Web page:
To model early earth chemical reactions which types of reactions should be included?

I'm currently working on building a simulator for the early earth to examine the spontaneous occurrence of food generated autocatalytic sets. No one in my group is a chemist, so the bottle neck for the project is implementing some sort of realistic chemistry in our model.

We are considering using the software outlined in this paper: http://arxiv.org/abs/1304.1356

This will allow us to create a reaction network from an initial set, based on a set of general rules. The paper demonstrates well how the formose reactions are executed, which we intend to include. What other reaction groups would it be important to include? Our initial set of molecules would be comprised of the food molecules for each set of reaction rules included, we don't intend to start from H,O,N,C for example, so fundamental chemical rules should not be too crucial, as they should be generalised into the major reaction groups we will use.

• The idea is questionable at best. Too much work to do. – permeakra Jul 23 '13 at 21:14

For the reactions look up Stanley Miller's experiment. The experiment used water (H2O), methane (CH4), ammonia (NH3), and hydrogen (H2). I think you should start with that.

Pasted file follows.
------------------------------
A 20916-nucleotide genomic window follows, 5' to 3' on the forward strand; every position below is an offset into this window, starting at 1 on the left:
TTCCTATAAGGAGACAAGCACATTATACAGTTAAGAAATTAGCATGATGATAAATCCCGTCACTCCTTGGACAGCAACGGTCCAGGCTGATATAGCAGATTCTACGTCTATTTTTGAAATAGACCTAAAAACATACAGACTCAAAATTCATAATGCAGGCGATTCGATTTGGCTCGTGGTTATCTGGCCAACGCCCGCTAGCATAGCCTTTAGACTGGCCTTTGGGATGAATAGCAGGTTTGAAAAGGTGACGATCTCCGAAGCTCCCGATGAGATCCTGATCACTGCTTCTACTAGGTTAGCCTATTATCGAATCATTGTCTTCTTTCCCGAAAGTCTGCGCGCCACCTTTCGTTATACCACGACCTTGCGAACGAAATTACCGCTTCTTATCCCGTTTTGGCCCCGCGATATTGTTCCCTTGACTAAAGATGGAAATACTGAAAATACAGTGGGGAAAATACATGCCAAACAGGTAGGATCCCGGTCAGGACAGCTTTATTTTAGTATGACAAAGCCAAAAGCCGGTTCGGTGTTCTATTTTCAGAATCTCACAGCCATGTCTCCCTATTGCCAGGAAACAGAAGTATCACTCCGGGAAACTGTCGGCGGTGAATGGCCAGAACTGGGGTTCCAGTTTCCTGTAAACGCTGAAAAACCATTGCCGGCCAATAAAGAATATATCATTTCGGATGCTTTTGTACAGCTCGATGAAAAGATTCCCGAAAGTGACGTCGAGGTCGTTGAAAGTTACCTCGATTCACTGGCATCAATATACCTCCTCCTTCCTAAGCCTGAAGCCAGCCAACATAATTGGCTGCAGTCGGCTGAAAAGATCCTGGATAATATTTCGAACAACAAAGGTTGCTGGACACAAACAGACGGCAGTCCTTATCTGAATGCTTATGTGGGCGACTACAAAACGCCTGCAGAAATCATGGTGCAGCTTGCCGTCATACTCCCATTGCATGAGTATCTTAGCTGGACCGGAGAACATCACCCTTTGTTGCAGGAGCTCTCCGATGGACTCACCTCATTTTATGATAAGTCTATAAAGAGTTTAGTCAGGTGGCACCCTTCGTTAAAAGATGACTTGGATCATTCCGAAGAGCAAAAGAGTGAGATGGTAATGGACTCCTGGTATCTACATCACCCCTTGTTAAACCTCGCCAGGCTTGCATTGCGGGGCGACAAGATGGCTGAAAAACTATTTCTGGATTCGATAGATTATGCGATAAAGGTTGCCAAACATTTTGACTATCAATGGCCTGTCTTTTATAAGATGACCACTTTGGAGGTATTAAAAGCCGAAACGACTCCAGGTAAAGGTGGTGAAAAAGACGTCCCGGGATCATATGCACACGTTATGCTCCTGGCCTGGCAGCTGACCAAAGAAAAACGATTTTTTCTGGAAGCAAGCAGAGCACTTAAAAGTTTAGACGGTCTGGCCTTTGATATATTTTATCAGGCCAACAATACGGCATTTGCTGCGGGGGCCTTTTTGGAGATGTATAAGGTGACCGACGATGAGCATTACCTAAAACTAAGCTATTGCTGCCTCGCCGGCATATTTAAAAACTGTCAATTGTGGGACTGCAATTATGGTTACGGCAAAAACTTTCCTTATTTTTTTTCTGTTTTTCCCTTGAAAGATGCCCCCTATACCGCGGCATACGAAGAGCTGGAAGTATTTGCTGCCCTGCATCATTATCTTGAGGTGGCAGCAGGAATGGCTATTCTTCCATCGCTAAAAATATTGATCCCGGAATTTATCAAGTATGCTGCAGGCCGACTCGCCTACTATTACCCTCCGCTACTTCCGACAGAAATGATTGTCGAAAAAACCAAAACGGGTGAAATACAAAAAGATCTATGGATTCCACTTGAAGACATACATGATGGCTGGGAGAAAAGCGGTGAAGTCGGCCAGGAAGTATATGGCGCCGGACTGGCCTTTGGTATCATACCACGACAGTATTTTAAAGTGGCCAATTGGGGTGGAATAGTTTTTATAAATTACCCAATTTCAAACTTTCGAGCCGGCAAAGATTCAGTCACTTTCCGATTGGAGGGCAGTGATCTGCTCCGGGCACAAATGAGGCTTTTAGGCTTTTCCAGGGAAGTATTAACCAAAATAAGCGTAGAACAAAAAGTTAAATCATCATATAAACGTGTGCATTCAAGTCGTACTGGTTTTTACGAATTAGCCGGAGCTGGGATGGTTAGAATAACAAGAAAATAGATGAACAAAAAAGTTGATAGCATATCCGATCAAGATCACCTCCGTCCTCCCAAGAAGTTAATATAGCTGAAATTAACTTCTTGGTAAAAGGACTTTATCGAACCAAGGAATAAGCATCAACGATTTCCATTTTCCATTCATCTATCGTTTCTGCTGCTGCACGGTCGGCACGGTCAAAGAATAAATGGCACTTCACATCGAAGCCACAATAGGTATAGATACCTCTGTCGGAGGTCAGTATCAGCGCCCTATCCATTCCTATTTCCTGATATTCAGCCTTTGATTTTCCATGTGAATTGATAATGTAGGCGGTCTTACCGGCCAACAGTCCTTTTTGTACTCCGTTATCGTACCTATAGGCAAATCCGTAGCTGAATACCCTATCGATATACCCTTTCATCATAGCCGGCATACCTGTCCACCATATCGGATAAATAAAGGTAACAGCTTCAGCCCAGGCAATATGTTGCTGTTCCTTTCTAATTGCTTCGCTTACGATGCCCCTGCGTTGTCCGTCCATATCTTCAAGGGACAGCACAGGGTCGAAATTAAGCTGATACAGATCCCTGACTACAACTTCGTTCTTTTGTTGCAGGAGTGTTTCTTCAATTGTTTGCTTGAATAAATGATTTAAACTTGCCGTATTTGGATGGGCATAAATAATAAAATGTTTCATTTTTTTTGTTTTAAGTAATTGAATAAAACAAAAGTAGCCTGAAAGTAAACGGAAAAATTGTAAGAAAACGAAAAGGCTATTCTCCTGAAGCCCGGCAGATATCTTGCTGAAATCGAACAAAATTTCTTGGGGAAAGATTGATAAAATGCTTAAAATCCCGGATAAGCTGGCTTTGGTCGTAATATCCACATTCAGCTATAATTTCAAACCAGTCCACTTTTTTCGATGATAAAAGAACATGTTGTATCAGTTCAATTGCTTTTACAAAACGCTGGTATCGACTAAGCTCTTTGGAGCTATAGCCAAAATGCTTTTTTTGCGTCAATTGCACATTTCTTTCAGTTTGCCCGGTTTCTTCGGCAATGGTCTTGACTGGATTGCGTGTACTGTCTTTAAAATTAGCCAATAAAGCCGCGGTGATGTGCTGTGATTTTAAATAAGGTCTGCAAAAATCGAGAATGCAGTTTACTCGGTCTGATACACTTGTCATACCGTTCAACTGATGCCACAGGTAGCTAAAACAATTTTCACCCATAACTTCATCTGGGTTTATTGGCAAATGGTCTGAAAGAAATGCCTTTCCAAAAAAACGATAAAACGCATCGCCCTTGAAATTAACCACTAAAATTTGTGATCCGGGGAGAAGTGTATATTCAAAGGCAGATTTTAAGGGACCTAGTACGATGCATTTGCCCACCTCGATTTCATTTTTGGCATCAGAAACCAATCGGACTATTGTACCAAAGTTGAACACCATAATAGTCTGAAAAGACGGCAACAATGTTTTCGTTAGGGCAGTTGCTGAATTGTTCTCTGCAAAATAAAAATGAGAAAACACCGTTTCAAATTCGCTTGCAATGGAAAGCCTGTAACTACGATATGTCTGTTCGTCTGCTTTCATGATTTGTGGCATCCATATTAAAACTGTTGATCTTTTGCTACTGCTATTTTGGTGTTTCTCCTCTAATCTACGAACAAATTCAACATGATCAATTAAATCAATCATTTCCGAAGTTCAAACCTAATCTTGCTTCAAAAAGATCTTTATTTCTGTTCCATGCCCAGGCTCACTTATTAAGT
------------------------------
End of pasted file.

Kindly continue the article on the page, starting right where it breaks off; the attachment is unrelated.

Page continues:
The formose reaction is one of the proposed pathways that carbohydrates could form. Two equivalents of formaldehyde ($\ce{CH2O}$) react to form glycoaldehyde ($\ce{HOCH2CHO}$), which reacts with further equivalents of formaledehyde or gycloaldehyde in aldol condensations to produce the 3-, 4-, 5-, and 6-carbon sugars.

$$\ce{CH2O + CH2O -> HOCH2CHO}$$ $$\ce{CH2O + HOCH2CHO -> HOCH2CH(OH)CHO}$$ $$\ce{HOCH2CHO + HOCH2CHO -> HOCH2CH(OH)CH(OH)CHO}$$

Formaldehyde can be produced from hydrogen and carbon monoxide or dioxide, themselves the products of steam reforming of methane and the water-gas shift reaction.

Steam-reformation: $$\ce{CH4 + H2O <=> CO + 3H2}$$ Water-gas shift: $$\ce{CO + H2O <=> CO2 + H2}$$ Fomaldehyde synthesis: $$\ce{H2 + CO <=> H2CO}$$

Once you have the sugars, the carbonyl group and the alcohols give you the option to bring all of organic chemistry to bear and convert the sugars into anything you want through substitutions, additions, eliminations, and redox. Consider the Chichibabin pyridine synthesis, which can operate with as simple molecules as acetaldehyde ($\ce{CH3CHO}$), formaldehyde, and ammonia:

$$\ce{H2CO + CH3CHO <=> H2C=CHCHO + H2O}$$ $$\ce{H2C=CHCHO + CH3CHO + NH3 + 1/2 O2 <=> C5H5N + 3H2O}$$